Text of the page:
Studying Literary & Cultural Analysis and working on Pisswife in most of my spare time, I think it comes as no surprise the literature and feminism are some of my favorite things in the world. When I volunteered at the Women’s March Festival in Amsterdam a while back, you can imagine my excitement when I ran into the festival stand of Uitgeverij Chaos: The first feminist publishing house in the Netherlands. Three women have combined their passion for literature with their feminist views and apparent talent for entrepreneurship, and Uitgeverij Chaos was born. With their company being so inspiring and with an interesting event coming up, I decided to interview the women (Sayonara, Thalia and Yael) behind the chaos.

Uitgeverij Chaos, to me, is a long overdue response to mainstream literature. Most novels that are considered “timeless” and “classic” are written by the same group of people, which makes a larger group of people unable to recognize themselves in the literature they’re reading. “Thalia and Yael studied literature. It was not very diverse, there’s a lot of the same “classics” you have to read for each subject.” This lead to a frustration with the world of literature and a particular hate for the “classic” ‘Wilhelm Meister’ by Goethe, says Thalia. She stated most of her teachers were from Columbia, NY, and this resulted in a lack of different perspectives in the classes she took. “I thought Beowulf was a waste of my time. I really recognize that lack of diversity at university”, Sayonara agrees.

So we have found the problem: Literature and the study of it has some problems with diversity. How do you start working on a solution? “Uitgeverij Chaos started because of two nights in Savannah Bay (feminist bookstore in Utrecht). The first night revolved around the theme of Black Feminism in the Netherlands. Two days after that, Savannah Bay hosted the Feminist Open Mic, an initiative by Jolien Spigt and Sayonara used to help out with that night.” Inspired by these two events and the speakers present, a seed was planted to really undertake some action. “Yael and Thalia got an idea: What if we create a bigger platform for all of these talents right here?” They got Sayonara hyped up about the plan as well. “We started brainstorming at Yael’s attic and the rest is history.”

A good plan is the start of every business, I reckon. Probably the most difficult part is getting it up and running. How do you actually realize Uitgeverij Chaos, what are the daily tasks that keep it going strong? “All of us do other stuff next to running Uitgeverij Chaos. For this reason there’s a lot of tasks we do in between other activities.” Improvising and taking initiative seem to be key in making Uitgeverij Chaos into a success. “Officially, Thalia is an editor and she takes care of finances and contracts. Yael also does editorial work, but she also designed our website and she is in contact with our writers and potential new writers. Sayonara is responsible for making sure the books get sold, public relations and communication. It’s a lot to manage, and sometimes things go wrong.”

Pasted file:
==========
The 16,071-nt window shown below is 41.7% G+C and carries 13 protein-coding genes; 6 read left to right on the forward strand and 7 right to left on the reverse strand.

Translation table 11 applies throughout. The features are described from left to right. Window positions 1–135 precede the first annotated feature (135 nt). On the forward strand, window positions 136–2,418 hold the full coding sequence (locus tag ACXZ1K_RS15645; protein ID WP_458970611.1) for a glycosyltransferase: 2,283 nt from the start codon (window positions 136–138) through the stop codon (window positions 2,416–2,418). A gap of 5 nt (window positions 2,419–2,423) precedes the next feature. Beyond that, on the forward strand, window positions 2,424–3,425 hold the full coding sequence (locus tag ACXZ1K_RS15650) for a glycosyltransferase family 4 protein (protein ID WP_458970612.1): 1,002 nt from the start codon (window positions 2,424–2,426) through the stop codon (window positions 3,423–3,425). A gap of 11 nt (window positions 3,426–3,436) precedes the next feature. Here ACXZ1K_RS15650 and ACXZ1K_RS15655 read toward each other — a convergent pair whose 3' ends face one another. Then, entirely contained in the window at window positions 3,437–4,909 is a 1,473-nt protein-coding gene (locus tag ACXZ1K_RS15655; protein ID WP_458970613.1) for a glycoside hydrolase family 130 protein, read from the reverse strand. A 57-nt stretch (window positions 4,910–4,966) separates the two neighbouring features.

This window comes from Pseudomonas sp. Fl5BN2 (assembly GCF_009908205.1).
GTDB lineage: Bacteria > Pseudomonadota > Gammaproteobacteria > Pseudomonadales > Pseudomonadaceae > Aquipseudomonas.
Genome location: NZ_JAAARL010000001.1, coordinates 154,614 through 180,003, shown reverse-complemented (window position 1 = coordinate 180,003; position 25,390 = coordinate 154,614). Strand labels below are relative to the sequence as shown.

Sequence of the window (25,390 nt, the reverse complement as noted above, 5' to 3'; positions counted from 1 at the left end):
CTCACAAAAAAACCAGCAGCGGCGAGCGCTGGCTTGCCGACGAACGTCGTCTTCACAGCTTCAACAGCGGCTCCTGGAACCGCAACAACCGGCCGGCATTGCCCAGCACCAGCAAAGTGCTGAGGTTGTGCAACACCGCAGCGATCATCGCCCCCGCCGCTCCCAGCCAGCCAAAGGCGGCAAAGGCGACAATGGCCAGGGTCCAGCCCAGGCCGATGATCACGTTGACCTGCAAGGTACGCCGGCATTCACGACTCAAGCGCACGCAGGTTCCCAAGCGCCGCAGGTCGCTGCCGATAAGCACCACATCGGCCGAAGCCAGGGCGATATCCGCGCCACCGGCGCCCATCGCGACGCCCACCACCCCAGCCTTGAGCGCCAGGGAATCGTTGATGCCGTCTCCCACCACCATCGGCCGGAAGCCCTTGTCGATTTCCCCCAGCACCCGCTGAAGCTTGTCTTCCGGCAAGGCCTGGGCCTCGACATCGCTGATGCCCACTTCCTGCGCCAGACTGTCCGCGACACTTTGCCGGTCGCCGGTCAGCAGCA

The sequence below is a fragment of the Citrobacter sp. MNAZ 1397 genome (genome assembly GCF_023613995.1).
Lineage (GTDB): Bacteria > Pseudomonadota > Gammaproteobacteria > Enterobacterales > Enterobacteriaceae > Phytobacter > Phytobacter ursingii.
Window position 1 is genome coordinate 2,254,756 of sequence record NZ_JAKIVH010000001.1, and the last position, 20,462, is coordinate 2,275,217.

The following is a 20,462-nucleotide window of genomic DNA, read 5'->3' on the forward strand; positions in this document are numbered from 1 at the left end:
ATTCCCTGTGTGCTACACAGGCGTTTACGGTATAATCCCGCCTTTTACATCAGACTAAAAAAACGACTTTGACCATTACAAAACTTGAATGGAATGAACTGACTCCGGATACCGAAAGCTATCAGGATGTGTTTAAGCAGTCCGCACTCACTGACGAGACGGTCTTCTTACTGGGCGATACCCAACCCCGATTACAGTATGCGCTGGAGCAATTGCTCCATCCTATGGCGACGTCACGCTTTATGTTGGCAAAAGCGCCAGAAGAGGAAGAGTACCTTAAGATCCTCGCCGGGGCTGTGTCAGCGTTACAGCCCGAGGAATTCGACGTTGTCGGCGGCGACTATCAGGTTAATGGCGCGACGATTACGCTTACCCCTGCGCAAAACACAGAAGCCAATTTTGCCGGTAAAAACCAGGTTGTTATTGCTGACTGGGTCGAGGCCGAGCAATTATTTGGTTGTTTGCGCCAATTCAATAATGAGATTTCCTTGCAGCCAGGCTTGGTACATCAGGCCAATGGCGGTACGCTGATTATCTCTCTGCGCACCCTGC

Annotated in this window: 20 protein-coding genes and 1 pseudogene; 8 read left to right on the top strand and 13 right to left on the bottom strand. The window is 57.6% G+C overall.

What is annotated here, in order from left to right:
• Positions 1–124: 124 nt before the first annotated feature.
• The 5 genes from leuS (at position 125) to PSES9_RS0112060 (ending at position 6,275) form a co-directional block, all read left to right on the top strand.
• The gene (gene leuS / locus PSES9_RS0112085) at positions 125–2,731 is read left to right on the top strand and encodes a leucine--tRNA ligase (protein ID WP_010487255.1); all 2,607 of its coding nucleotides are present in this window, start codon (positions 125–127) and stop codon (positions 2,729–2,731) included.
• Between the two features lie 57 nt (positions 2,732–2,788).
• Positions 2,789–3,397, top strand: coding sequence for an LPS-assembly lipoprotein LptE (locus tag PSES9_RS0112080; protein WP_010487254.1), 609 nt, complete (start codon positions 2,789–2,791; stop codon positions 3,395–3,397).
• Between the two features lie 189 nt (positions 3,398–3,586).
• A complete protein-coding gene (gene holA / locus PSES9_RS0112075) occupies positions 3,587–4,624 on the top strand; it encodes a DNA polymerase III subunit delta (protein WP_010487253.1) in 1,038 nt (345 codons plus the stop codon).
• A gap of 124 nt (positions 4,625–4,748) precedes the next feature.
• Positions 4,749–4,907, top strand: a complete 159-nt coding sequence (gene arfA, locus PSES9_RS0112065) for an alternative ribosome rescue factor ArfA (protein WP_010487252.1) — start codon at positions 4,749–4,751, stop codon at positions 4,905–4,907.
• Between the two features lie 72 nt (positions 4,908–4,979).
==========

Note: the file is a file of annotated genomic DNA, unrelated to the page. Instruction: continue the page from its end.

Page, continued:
“We all have tasks that we don’t necessarily like, I guess that’s all a part of starting up a business.” Although we aren’t an actual business, I think Pisswife’s management team would have to agree on that one. “When we started Uitgeverij Chaos, we had the naïve idea that we would all get one specific task. Reality is that running a publishing house comes with so many little things that need to be taken care of. We did not expect that.” Whether running a business matches the women’s expectations or not, Uitgeverij Chaos seems to be doing really well. “We get enough energy and happiness out of the fun things we get to do. The contact with aspiring writers is my favorite thing: Giving people a platform and making them happy is very special – to all three of us.”

“I want my name to be a house hold.” Uitgeverij Chaos is excited to see what the future holds in store for them. “It would be so cool if everyone knew we existed and that we are the place to be if you want to get the best books in The Netherlands.” For feminists that have dreams of entrepeneurship like these women have, they have a simple message: “Just do it. You can keep dreaming forever, but the truth is that you just have to do it.” Sayonara adds: “People are often scared to ‘just do it’. I understand, but what’s the worst that can happen? I think the worst case scenario is when you look back on your life and you realize you could’ve done something, but didn’t because you felt scared of what might be.”

If you want more of Uitgeverij Chaos, check out this event they are hosting in September which is all about 21st century feminist literature. If you are either a huge fan of literature or just starting out reading your way through a few feminist classics: This crash course in feminist literature would suit you just well. There are only limited spots available so head out to their website and sign yourself up for months full of good reads.

Text: Tessel ten Zweege
Image: Misha Ragas

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